Blackness, depression and masculinity Kid Cudi faces his demons in a brutally honest Facebook post
“I am happy, that’s just the saddest lie.”
That’s the closing lyric on the last verse of Kid Cudi’s Soundtrack 2 My Life, a not-so-deep cut on his debut studio album Man on the Moon: The End of Day, released in 2009. Coming off the fame of Day ‘n’ Nite, an introspective jam that caught fire, Soundtrack 2 My Life was a far more explicit look at the inner workings of a man whose mind has been dealing with mental health issues for most of his life.
So, when the rapper née Scott Mescudi took to Facebook to write an impassioned note to fans about his battles with depression and suicidal thoughts, which sparked the hashtag #YouGoodMan, I was not surprised. Partially because the last few weeks, he’d gone on a couple destructive rants and was seemingly losing grip. But mainly it was because of those aforementioned lyrics. I know, because they spoke to me then, and they still do.
As someone who’s battled social anxiety disorder, depression and the not infrequent suicidal tendency, the thought of shutting everything down and admitting to the world that you don’t know how to make yourself happy is an incredibly daunting task. As black boys, we are raised to believe that only our inner fortitude is what will carry us through difficult periods, just like it did our forefathers when the system was intentionally rigged to break our spirit.
When you become what the world believes of you as to be a man, your entire psychological and physical preoccupation becomes about proving your worth to your peers. In short, there’s no time to be worrying about mental health unless you legit can’t function in society anymore. The thought of sharing your feelings with someone you’re paying to listen to you becomes embarrassing and frustrating. People tell you to “get help,” and it doesn’t work because you don’t want to feel “crazy.” You ruin relationships with people based on your own ability to believe that they recognize your self-worth. You dive into your job, hoping it serves as a distraction. You lash out at people, friends and family because you’re too afraid to face your own reality.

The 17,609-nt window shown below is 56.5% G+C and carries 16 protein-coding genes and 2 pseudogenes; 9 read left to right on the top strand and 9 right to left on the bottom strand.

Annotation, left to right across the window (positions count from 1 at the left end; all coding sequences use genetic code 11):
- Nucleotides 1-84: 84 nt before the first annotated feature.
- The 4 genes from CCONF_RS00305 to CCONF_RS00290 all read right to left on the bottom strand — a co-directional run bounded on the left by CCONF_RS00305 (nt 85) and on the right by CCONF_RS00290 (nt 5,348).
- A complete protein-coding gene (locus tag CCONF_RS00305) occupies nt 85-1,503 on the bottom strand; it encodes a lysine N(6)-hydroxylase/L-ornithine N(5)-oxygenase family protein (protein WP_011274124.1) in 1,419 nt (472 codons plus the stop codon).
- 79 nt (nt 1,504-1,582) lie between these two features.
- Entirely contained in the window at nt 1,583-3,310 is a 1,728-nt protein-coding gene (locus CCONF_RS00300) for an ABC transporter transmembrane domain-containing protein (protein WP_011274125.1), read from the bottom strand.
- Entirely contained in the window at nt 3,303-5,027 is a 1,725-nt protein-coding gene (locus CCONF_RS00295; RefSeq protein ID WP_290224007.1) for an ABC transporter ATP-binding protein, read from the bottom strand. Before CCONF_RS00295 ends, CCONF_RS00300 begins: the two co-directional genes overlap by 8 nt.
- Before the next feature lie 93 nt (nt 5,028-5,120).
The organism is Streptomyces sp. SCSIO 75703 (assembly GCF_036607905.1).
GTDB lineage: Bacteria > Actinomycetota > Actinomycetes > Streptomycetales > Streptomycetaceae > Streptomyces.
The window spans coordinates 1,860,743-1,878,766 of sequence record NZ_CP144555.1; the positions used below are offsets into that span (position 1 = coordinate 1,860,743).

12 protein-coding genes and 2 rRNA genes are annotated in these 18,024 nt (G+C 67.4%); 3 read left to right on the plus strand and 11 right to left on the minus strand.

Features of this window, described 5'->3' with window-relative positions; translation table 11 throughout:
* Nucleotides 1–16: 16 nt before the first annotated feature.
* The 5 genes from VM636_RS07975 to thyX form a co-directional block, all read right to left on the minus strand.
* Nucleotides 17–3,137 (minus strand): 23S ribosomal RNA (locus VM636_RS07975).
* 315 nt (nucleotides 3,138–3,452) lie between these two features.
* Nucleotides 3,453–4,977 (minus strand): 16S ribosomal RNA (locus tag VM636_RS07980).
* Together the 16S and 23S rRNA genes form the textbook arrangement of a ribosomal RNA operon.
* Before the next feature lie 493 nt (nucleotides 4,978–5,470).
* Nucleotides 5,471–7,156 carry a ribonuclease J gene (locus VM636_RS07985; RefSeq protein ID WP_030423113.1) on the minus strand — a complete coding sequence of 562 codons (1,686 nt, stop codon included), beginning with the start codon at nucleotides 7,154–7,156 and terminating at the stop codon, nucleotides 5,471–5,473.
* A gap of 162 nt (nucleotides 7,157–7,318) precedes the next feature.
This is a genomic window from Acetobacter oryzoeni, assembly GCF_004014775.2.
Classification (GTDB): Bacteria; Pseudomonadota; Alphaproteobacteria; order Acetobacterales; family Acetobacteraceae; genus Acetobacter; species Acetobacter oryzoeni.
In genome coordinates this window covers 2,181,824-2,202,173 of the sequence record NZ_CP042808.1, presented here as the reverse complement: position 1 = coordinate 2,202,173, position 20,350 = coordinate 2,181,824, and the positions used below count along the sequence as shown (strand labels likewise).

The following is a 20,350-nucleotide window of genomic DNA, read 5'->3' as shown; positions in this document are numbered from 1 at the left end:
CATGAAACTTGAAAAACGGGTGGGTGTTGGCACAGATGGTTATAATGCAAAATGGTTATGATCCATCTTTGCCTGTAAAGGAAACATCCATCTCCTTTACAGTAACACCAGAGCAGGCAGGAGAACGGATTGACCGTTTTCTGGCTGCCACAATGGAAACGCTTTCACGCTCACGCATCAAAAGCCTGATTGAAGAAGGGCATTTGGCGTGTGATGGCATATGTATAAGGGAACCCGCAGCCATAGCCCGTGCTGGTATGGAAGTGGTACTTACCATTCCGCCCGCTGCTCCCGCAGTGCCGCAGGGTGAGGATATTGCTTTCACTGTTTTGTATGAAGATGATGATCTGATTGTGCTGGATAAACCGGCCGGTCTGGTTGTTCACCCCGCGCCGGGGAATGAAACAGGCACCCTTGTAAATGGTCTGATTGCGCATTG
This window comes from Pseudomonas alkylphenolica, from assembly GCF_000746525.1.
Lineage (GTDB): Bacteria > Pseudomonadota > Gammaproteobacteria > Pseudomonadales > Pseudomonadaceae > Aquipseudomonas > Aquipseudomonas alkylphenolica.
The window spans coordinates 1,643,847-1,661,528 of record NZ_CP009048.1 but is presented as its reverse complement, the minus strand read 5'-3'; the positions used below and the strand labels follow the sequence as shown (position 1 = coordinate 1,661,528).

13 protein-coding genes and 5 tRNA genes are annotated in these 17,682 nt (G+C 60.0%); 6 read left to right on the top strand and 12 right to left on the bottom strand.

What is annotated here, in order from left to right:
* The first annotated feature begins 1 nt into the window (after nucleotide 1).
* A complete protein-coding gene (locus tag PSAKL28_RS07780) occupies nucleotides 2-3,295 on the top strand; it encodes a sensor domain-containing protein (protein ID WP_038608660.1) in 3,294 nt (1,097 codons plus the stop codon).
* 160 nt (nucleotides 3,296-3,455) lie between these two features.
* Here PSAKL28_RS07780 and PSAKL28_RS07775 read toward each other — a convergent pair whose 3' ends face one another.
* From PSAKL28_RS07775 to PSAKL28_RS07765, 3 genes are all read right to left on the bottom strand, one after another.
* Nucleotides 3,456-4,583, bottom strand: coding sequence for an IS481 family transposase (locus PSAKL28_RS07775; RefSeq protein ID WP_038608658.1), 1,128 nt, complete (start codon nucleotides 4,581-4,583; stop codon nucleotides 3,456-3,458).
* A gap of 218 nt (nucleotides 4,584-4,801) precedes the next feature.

At times, it becomes difficult to understand why it’s worth even trying anymore.
This week is Mental Illness Awareness Week in the United States, established by Congress in 1990. Cudi, by speaking out on his own life, is advancing the cause of the National Alliance on Mental Illness, which pushed for recognition of the week, and according to its website is “dedicated to building better lives for the millions of Americans affected by mental illness.”
For Cudi, it was the death of his father. For me, I never got over my parents divorce, as a child. For the millions of other black folks walking around out there with their own issues, it could be any number of things. It’s hard to admit that you’re damaged, broken or sick.
“I am not at peace. I haven’t been since you’ve known me. If I didn’t come here, I would’ve done something to myself,” Cudi wrote. “I simply am a damaged human, swimming in a pool of emotions everyday of my life. There’s a ragin’ violent storm inside of my heart at all times. Idk what peace feels like. Idk how to relax.”
If you can’t relate to that feeling, I guarantee you know someone who does.